Russia-US-Iran: Nuclear juggling

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Linked with Eric Walberg – Canada. – Published on Online Journal, by Eric Walberg, June 4, 2010.

Brazil accused the US of double standards, and Turkey insisted Thursday that rejecting the deal with Iran, which calls for Tehran to ship around half its stock of low-enriched uranium to Turkey in exchange for enriched uranium suitable for research and medical use, would be “unreasonable” and said that a US push for fresh sanctions on Tehran was creating an “absurd situation.”

“Those who speak to this issue should eliminate nuclear weapons from their own country and they should bear the good news to all mankind by doing that,” Turkish Prime Minister Recep Erdogan said, while attending a UN conference in Rio de Janeiro. Continue Reading…

Gross Democratic Product

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Published on MoneyControl’s News Center, by Yasheng Huang, June 04, 2010.

In India, and even in China, growth has proven to be compatible with individual liberty … //

… China and India are unambiguous success stories of economic reforms and globalisation. This much we know and agree upon. Although scholars debate about the relative importance of different economic policies, to the extent there is any consensus, most would agree that the cumulative effects of the policy package adopted in the two countries have worked in delivering growth … //  Continue Reading…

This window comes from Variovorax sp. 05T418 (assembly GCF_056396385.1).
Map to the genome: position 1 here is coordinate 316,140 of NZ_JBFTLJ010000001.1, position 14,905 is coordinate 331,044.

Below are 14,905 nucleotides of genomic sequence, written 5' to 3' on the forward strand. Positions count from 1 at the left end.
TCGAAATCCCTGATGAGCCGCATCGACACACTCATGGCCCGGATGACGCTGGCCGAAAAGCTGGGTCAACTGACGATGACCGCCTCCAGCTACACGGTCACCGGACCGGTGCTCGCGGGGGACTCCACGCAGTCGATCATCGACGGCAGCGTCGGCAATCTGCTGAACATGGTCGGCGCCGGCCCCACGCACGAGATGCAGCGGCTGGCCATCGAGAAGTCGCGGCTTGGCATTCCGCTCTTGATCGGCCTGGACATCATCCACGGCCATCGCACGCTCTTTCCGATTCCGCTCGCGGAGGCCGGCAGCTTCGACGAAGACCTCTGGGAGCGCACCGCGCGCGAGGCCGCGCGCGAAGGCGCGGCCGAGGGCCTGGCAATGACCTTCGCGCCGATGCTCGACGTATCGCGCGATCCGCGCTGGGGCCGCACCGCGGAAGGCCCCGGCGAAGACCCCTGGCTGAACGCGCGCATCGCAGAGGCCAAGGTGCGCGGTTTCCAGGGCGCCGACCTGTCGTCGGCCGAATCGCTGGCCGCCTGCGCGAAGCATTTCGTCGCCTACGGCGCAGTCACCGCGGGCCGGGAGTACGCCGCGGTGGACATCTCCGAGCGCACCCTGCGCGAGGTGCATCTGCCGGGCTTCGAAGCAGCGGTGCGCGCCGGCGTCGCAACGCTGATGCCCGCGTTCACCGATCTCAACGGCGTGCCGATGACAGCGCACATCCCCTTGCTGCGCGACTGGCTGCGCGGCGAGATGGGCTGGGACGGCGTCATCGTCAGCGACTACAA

Plebiscite in Kashmir

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See also our blog KASHMIR and IDPs.

Just 2% of people in Jammu and Kashmir want to join Pakistan – Published in CHOWK (first on Time of India May 28, 2010), by Suresh Shenoy, May 30, 2010.

NEW DELHI: For those who still think a plebiscite will tilt the status of Kashmir and that most Kashmiris yearn to wave the Pakistani green, there are now numbers for the first time to contradict these claims.

A survey carried out across both Jammu and Kashmir and Pakistan-occupied Kashmir, that
its author claims is the first ever of its kind, shows that only 2% of the respondents on the Indian side favour joining Pakistan and most such views were confined to Srinagar and Budgam districts. In six of the districts surveyed late last year by researchers from the London-based think tank Chatham House, not a single person favoured annexation with Pakistan, a notion that remains the bedrock for the hardline separate campaign in Kashmir.  Continue Reading…

Conflicting accounts of Israeli raid on flotilla

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Published on english Xinhuanet.com, June 02, 2010.